By Mark Yardas

Americans who have not had first-hand contact with the Occupy movement are understandably curious about what it is. Who are these people? Where did they come from, and what do they want?

If you are seeking answers to these questions, I recommend stopping by an Occupy event and conversing with several participants. This movement is leaderless, and no single individual speaks for the whole. Its participants are as diverse as the population of this nation.

To witness this historic event in person, I traveled across the country by rail with Zora, my 12-year-old daughter. We attended the Occupations of Wall Street and Washington, D.C., where we saw democracy in action. I trace the roots of our journey back to an organization that might surprise you — the Boy Scouts of America.

Admittedly, the scouts of Troop 44, myself included, were a rowdy bunch, let loose to canoe the rivers of Illinois. We ditched the tents of other troops and got into varying brands of mischief. But along the way, I picked up some principles that I still value.

For example, always leave a campsite cleaner than you found it. Whenever we broke camp we would form a line to “police the area,” crossing the entire site until we had removed every scrap of litter.

At the time, it seemed a tedious task, but I learned to identify this work as “the ethic of reciprocity,” aka, The Golden Rule, the basis of every ethical tradition known to humanity. In short, leave the campsite for others as you would have others leave the campsite for you. Perhaps if Earth’s seven billion citizens spread out in a line stretching from the North to South Poles, we could circle the globe and clean up this mess we’ve helped create for our own and future generations.

When I say “mess” I trust you know what I mean. As the sign read in New York City’s Liberty Square, the current home of the Occupy Wall Street movement: “If you don’t think anything’s wrong, you’re not paying attention.”

The harder I look at my own consumption, particularly in relation to fossil fuels, the clearer I see my contribution to the current state of general deterioration. There’s not much pleasure in this line of exploration.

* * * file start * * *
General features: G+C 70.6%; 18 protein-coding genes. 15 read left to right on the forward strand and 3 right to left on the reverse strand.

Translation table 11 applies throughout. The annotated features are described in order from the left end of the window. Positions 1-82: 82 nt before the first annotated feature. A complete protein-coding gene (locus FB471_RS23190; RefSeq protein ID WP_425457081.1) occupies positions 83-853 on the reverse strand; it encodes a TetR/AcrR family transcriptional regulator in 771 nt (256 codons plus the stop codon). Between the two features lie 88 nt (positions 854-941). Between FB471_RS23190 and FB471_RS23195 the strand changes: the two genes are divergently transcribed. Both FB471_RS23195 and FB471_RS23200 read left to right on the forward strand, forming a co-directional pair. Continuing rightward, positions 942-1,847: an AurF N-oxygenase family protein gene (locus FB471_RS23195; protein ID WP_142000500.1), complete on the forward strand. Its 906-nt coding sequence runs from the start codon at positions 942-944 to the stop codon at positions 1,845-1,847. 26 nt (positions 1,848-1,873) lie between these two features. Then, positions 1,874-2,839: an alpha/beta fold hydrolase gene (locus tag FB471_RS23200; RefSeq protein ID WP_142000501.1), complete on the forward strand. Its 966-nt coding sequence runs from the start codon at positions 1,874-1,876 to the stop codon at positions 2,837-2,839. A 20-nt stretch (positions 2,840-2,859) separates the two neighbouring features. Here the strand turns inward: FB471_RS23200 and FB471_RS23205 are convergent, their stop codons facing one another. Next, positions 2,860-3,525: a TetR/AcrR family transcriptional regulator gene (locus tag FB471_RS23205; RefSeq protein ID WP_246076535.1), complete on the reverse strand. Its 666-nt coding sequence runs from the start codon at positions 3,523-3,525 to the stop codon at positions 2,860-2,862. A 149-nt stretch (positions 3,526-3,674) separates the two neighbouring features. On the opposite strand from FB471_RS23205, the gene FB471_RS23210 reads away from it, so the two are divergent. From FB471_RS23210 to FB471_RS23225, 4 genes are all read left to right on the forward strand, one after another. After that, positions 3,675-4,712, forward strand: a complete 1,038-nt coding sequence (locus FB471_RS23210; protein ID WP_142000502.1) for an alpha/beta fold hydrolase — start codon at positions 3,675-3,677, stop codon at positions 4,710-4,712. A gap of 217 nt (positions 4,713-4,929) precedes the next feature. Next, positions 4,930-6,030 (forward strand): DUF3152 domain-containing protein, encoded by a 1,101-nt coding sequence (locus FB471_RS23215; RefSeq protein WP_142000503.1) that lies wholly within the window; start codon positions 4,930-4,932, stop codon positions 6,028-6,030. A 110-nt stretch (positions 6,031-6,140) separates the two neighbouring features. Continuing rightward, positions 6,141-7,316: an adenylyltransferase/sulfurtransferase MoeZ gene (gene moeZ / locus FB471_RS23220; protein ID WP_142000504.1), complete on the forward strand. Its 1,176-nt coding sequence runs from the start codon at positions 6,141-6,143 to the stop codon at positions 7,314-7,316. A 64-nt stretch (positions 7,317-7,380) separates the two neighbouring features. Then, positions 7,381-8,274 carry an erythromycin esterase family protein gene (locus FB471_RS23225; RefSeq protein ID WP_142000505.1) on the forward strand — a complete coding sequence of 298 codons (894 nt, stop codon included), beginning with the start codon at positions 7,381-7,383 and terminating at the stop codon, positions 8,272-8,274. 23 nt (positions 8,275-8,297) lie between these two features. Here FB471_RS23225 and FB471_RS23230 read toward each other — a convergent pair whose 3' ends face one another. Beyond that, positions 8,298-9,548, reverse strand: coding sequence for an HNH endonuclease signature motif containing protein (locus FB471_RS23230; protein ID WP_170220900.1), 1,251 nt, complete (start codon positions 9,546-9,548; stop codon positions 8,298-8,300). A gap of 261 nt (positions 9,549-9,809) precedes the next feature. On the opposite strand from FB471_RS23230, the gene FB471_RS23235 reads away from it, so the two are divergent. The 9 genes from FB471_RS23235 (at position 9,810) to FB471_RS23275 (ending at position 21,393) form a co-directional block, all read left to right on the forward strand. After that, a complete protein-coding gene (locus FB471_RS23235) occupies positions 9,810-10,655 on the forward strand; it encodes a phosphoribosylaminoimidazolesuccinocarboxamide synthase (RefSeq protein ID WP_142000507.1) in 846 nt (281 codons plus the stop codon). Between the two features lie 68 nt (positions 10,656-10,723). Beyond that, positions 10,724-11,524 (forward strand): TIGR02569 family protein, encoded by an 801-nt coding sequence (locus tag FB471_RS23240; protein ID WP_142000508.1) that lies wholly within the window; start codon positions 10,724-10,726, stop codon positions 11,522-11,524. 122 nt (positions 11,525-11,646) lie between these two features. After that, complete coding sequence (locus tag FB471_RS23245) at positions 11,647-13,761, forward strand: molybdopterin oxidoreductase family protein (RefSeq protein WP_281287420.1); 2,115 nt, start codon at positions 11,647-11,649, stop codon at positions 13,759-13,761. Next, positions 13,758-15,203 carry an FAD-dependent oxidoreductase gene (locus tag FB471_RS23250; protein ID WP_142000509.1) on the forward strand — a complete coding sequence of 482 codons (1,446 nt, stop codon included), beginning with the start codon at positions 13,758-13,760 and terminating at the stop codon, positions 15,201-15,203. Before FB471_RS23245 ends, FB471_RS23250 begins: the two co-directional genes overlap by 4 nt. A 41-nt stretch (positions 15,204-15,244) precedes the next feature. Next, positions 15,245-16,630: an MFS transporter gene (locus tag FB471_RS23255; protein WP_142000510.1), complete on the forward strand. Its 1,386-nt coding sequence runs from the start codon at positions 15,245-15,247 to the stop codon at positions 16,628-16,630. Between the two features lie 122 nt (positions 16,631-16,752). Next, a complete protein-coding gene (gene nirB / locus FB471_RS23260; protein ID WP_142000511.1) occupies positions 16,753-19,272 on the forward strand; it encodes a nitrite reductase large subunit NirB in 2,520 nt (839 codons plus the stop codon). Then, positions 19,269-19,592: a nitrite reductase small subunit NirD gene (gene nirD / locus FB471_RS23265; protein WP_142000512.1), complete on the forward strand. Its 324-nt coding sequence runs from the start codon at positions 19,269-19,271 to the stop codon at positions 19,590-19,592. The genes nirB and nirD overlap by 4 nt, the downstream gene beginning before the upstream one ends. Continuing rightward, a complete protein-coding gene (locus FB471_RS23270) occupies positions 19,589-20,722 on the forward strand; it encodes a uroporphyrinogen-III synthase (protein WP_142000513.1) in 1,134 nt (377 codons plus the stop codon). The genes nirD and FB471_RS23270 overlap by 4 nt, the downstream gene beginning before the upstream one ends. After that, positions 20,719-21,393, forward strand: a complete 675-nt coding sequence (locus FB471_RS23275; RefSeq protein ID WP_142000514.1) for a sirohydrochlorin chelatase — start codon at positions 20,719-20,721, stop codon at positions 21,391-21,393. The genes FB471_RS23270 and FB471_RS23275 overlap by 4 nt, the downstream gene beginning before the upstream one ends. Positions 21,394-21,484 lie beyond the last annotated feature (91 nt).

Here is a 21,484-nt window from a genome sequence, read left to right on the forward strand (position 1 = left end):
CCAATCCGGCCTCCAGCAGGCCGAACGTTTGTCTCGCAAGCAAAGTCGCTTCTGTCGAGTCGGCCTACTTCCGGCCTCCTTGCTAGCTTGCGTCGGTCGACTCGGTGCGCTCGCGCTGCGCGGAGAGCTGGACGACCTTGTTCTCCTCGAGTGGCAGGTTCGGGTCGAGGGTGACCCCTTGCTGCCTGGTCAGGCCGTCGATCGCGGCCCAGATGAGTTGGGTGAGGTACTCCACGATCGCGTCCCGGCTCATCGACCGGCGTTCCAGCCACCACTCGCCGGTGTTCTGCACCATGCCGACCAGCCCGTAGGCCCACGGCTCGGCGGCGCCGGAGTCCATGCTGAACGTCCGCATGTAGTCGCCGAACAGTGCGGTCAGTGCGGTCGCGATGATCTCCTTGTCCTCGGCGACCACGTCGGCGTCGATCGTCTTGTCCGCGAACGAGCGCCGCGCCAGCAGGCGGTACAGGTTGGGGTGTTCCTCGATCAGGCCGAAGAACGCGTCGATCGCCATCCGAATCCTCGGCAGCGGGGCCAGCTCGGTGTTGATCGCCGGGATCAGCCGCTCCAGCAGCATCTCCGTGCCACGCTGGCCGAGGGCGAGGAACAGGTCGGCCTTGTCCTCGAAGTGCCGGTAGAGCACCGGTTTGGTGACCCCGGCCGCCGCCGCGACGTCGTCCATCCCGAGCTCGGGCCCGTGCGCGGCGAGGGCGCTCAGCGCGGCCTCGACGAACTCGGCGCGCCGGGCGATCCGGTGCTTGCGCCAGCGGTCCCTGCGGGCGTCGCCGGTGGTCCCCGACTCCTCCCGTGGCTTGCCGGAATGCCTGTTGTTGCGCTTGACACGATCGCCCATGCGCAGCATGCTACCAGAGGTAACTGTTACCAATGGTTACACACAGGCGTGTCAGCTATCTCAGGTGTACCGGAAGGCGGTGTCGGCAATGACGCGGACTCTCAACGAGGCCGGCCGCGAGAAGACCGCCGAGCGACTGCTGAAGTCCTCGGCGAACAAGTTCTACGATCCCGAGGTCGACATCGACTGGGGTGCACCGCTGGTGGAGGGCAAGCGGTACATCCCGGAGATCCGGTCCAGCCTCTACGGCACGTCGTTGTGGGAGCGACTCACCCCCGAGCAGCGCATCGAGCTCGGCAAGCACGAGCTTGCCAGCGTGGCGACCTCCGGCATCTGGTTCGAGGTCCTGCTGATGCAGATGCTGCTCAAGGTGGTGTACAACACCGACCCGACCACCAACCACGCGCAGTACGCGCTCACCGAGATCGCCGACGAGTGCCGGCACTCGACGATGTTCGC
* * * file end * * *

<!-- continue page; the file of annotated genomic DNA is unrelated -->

I’m as prone to excess as the next guy. And like my peers, I still make lifestyle choices that contradict my professed values.

I’m trying to clean up my act, but it’s difficult to adjust my standard of living and disentangle myself from our unsustainable economic and political systems. Weeding my own garden is a good starting place, but it isn’t enough. So I’m turning to my neighbors to see how we might work together to make life better for us all. We need collective, peaceful action for the deep change we need to see in the world.

And we need to talk. When Zora and I walked out onto Liberty Square, we found ourselves in the midst of a huge conversation. The floodgates have opened, and people are rediscovering their voices, ears, and ideas. “Here you all are!” I remember thinking.

For too long, loud personalities on the airwaves have dominated the national debate with their narrow interests, fear mongering and vitriol. In contrast, the open-ended dialogue and consensus building that are central to the Occupy movement, hearken back to early American history and Ancient Greece — with one key difference: this time nobody is excluded from participation.

Go on down and make yourself heard. We need your voice — it’s part of the beautiful cacophony that just might prove America’s saving grace.

Editor’s note: Follow Mark and Zora’s adventures at the Occupations of Wall Street and Washington, D.C. on their video blog: